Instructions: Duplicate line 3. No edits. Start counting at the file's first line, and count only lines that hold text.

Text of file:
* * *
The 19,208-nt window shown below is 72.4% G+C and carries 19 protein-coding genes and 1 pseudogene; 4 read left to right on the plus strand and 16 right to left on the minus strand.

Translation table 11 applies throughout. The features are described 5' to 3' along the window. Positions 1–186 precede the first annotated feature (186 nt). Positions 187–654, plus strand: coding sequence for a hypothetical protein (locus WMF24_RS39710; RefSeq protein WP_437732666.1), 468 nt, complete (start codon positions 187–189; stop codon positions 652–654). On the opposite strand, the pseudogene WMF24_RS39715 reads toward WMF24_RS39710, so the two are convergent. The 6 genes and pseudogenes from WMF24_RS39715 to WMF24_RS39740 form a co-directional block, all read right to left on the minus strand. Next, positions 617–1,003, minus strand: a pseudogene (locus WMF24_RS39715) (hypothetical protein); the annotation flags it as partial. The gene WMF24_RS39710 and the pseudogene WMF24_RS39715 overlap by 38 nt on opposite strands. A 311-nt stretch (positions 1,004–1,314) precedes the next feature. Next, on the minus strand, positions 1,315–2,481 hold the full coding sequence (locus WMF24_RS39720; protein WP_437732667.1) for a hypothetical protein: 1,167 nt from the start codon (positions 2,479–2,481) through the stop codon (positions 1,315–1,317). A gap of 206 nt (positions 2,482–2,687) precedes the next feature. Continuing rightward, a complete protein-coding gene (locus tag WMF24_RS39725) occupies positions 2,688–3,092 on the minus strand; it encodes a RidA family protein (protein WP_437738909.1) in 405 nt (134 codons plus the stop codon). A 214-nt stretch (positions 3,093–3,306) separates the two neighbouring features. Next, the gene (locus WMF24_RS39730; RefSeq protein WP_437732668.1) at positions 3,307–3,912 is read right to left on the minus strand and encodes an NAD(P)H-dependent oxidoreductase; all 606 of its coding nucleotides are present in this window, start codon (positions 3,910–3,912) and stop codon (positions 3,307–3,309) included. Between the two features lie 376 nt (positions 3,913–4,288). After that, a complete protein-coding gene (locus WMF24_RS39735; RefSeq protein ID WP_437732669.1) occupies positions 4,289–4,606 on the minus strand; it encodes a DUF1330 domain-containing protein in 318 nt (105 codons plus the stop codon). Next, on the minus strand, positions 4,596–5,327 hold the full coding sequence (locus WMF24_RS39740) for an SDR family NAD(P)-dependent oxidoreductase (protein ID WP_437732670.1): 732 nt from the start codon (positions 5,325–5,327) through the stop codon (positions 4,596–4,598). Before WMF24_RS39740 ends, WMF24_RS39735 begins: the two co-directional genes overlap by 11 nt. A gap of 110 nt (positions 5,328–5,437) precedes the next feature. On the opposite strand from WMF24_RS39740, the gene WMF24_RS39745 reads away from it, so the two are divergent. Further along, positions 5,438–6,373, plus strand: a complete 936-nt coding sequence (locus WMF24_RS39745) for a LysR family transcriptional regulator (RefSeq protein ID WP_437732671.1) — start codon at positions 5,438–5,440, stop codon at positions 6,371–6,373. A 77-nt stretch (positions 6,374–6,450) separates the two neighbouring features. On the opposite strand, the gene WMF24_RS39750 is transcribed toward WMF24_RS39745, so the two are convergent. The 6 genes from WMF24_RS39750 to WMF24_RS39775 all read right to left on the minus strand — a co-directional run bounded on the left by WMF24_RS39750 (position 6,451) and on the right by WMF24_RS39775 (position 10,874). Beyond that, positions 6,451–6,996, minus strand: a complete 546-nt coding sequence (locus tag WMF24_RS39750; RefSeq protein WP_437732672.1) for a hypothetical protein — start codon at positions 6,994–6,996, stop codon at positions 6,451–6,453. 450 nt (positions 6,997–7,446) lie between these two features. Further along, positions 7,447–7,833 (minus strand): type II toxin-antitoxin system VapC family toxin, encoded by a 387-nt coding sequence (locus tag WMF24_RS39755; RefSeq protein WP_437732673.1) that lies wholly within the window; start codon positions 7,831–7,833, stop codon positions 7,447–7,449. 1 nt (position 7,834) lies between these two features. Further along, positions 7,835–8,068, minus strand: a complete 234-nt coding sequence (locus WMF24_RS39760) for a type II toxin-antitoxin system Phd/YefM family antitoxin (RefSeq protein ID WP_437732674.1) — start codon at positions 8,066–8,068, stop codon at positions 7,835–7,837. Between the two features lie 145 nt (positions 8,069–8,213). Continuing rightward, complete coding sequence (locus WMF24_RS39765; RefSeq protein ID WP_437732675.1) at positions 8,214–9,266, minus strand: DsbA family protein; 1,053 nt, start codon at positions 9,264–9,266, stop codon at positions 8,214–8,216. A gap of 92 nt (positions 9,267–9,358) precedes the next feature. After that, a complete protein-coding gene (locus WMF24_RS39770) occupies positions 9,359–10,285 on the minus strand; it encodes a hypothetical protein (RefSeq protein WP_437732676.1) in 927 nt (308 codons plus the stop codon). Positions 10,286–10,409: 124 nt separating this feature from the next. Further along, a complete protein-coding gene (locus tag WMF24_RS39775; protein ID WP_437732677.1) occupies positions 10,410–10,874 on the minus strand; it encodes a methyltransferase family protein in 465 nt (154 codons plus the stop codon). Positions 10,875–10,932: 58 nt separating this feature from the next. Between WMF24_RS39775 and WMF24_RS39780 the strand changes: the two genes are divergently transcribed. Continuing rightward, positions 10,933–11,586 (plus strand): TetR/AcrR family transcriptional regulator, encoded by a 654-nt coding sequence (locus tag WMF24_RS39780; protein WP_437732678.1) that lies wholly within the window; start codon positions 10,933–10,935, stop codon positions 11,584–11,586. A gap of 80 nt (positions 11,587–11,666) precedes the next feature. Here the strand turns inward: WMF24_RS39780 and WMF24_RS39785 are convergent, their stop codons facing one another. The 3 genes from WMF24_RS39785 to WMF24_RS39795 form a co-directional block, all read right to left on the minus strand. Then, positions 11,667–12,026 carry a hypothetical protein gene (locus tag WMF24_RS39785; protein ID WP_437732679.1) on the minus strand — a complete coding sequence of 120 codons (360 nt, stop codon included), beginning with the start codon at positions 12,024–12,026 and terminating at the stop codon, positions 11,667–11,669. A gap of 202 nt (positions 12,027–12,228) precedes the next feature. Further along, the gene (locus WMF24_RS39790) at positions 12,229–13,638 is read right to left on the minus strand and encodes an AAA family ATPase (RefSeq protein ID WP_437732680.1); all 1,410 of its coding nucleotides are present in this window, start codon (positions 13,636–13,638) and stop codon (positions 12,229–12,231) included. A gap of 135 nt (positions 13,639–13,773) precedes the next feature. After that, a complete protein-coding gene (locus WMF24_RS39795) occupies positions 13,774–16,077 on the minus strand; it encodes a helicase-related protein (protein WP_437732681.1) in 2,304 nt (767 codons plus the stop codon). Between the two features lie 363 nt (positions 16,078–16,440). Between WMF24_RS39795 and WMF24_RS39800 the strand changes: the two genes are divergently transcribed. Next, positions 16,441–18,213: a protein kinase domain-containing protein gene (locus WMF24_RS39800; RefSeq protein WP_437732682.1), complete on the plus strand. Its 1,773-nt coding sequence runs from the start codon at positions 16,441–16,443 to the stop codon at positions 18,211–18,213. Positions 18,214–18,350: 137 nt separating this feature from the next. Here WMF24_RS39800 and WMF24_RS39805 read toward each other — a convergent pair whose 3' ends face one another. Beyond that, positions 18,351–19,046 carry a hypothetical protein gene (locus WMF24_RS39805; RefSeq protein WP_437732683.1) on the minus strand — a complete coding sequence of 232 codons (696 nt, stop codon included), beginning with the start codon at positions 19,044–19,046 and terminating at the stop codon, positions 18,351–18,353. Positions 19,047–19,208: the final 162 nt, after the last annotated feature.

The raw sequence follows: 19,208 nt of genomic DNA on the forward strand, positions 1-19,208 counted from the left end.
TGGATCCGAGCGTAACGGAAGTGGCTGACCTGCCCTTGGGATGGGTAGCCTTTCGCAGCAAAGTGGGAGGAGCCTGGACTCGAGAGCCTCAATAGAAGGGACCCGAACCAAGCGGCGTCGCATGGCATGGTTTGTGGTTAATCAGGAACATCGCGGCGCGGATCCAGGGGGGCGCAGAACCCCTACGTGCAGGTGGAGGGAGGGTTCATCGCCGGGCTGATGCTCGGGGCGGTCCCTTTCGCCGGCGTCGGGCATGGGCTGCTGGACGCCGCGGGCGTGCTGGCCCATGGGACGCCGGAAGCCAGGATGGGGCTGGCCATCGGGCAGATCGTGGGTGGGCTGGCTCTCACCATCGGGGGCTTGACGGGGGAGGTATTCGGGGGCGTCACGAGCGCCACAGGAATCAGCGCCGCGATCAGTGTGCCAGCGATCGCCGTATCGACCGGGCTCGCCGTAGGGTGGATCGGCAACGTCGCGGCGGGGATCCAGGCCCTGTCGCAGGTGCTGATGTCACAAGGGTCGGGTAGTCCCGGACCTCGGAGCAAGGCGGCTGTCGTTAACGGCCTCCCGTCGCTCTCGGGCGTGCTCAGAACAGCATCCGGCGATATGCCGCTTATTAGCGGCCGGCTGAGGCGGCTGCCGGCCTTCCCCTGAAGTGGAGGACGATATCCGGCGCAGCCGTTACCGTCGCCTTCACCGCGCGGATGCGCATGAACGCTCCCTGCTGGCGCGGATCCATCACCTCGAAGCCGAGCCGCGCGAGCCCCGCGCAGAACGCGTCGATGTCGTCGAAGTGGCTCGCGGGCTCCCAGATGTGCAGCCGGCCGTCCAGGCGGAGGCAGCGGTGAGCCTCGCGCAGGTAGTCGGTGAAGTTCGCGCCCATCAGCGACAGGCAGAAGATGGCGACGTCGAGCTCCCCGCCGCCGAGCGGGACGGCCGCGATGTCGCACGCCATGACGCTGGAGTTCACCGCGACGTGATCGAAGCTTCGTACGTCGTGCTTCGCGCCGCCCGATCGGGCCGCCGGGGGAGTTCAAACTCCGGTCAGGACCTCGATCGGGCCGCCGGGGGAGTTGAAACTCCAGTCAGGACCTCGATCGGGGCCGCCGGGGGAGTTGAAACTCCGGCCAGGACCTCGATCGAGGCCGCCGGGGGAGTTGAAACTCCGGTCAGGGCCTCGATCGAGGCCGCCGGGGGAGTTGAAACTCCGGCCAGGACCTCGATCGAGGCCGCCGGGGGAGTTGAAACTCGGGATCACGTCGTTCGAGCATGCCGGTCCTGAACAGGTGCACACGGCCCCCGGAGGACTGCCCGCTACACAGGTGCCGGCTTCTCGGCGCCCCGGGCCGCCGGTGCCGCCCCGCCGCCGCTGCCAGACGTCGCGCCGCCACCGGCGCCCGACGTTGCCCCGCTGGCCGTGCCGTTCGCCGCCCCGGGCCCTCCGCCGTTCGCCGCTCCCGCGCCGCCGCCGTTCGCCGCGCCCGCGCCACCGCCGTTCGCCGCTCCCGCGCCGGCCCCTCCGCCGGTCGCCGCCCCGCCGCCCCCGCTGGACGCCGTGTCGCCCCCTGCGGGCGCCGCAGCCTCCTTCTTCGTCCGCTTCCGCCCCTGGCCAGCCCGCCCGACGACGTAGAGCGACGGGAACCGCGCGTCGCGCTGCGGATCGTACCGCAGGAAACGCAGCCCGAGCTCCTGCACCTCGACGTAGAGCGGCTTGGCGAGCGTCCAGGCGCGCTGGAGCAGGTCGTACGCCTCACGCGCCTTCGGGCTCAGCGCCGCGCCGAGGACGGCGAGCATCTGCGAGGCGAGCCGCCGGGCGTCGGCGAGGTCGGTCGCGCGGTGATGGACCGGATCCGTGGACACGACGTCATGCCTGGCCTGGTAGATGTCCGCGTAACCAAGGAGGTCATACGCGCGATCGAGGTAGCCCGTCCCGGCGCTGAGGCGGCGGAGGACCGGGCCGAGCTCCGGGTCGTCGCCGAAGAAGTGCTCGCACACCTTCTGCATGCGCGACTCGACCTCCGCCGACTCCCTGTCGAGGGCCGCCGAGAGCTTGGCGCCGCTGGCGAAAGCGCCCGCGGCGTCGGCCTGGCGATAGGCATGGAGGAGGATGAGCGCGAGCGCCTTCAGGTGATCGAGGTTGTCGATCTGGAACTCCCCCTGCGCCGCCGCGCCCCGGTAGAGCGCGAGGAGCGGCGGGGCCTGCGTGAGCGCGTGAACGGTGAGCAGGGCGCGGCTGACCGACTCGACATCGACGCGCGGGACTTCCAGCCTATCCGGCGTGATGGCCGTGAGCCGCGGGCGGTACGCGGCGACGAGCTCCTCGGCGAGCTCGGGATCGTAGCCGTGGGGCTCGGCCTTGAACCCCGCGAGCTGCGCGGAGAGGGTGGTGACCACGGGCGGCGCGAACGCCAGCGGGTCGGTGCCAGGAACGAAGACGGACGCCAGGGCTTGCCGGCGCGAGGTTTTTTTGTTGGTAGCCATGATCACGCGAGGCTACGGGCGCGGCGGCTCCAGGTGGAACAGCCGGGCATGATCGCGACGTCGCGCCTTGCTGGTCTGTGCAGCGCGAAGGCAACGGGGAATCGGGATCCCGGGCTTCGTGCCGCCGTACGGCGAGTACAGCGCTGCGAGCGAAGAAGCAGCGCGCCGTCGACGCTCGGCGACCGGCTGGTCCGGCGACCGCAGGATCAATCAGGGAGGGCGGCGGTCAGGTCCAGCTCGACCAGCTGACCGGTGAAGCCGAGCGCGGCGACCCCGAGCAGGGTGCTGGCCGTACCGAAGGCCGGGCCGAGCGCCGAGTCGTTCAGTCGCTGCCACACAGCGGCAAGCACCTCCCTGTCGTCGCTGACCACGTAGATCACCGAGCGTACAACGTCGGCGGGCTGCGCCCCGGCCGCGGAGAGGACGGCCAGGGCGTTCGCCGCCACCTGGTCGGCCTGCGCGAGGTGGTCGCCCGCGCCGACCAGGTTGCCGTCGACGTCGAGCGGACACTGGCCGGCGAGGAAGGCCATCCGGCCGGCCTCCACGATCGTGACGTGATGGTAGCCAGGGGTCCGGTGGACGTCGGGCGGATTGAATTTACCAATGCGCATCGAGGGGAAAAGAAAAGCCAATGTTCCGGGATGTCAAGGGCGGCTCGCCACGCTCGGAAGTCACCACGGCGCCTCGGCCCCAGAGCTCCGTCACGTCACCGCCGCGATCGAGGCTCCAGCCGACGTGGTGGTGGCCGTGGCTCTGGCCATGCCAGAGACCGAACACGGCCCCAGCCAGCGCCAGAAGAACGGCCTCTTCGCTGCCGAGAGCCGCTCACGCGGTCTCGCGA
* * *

The raw sequence follows: 19,208 nt of genomic DNA on the forward strand, positions 1-19,208 counted from the left end.